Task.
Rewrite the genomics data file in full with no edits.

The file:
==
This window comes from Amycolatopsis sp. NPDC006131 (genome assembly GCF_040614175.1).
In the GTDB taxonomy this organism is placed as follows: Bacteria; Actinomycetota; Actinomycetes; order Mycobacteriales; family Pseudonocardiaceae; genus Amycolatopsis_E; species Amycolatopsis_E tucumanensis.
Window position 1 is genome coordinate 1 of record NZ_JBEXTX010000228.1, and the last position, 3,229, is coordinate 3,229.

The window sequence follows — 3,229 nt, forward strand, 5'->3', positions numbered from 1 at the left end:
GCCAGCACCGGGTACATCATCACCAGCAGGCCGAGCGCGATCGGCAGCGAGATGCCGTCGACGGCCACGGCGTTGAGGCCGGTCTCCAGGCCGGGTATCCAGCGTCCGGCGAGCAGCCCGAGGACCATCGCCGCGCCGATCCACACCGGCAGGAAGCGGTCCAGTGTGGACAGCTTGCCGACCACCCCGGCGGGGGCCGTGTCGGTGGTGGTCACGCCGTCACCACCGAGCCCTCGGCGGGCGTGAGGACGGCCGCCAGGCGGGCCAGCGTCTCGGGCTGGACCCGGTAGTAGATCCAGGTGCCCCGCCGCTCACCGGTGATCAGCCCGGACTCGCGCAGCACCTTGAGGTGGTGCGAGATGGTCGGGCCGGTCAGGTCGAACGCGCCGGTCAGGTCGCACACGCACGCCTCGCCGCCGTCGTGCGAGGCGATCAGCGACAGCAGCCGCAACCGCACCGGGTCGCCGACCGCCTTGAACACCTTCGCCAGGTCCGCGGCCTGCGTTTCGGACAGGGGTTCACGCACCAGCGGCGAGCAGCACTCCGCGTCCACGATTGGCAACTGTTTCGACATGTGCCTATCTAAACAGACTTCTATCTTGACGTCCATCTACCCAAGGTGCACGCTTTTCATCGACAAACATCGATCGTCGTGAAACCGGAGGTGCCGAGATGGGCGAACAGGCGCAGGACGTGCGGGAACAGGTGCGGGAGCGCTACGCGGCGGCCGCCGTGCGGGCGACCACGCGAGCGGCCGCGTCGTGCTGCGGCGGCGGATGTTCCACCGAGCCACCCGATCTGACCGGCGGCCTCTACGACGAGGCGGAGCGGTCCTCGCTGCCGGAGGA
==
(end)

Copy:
This window comes from Amycolatopsis sp. NPDC006131 (genome assembly GCF_040614175.1).
In the GTDB taxonomy this organism is placed as follows: Bacteria; Actinomycetota; Actinomycetes; order Mycobacteriales; family Pseudonocardiaceae; genus Amycolatopsis_E; species Amycolatopsis_E tucumanensis.
Window position 1 is genome coordinate 1 of record NZ_JBEXTX010000228.1, and the last position, 3,229, is coordinate 3,229.

The window sequence follows — 3,229 nt, forward strand, 5'->3', positions numbered from 1 at the left end:
GCCAGCACCGGGTACATCATCACCAGCAGGCCGAGCGCGATCGGCAGCGAGATGCCGTCGACGGCCACGGCGTTGAGGCCGGTCTCCAGGCCGGGTATCCAGCGTCCGGCGAGCAGCCCGAGGACCATCGCCGCGCCGATCCACACCGGCAGGAAGCGGTCCAGTGTGGACAGCTTGCCGACCACCCCGGCGGGGGCCGTGTCGGTGGTGGTCACGCCGTCACCACCGAGCCCTCGGCGGGCGTGAGGACGGCCGCCAGGCGGGCCAGCGTCTCGGGCTGGACCCGGTAGTAGATCCAGGTGCCCCGCCGCTCACCGGTGATCAGCCCGGACTCGCGCAGCACCTTGAGGTGGTGCGAGATGGTCGGGCCGGTCAGGTCGAACGCGCCGGTCAGGTCGCACACGCACGCCTCGCCGCCGTCGTGCGAGGCGATCAGCGACAGCAGCCGCAACCGCACCGGGTCGCCGACCGCCTTGAACACCTTCGCCAGGTCCGCGGCCTGCGTTTCGGACAGGGGTTCACGCACCAGCGGCGAGCAGCACTCCGCGTCCACGATTGGCAACTGTTTCGACATGTGCCTATCTAAACAGACTTCTATCTTGACGTCCATCTACCCAAGGTGCACGCTTTTCATCGACAAACATCGATCGTCGTGAAACCGGAGGTGCCGAGATGGGCGAACAGGCGCAGGACGTGCGGGAACAGGTGCGGGAGCGCTACGCGGCGGCCGCCGTGCGGGCGACCACGCGAGCGGCCGCGTCGTGCTGCGGCGGCGGATGTTCCACCGAGCCACCCGATCTGACCGGCGGCCTCTACGACGAGGCGGAGCGGTCCTCGCTGCCGGAGGA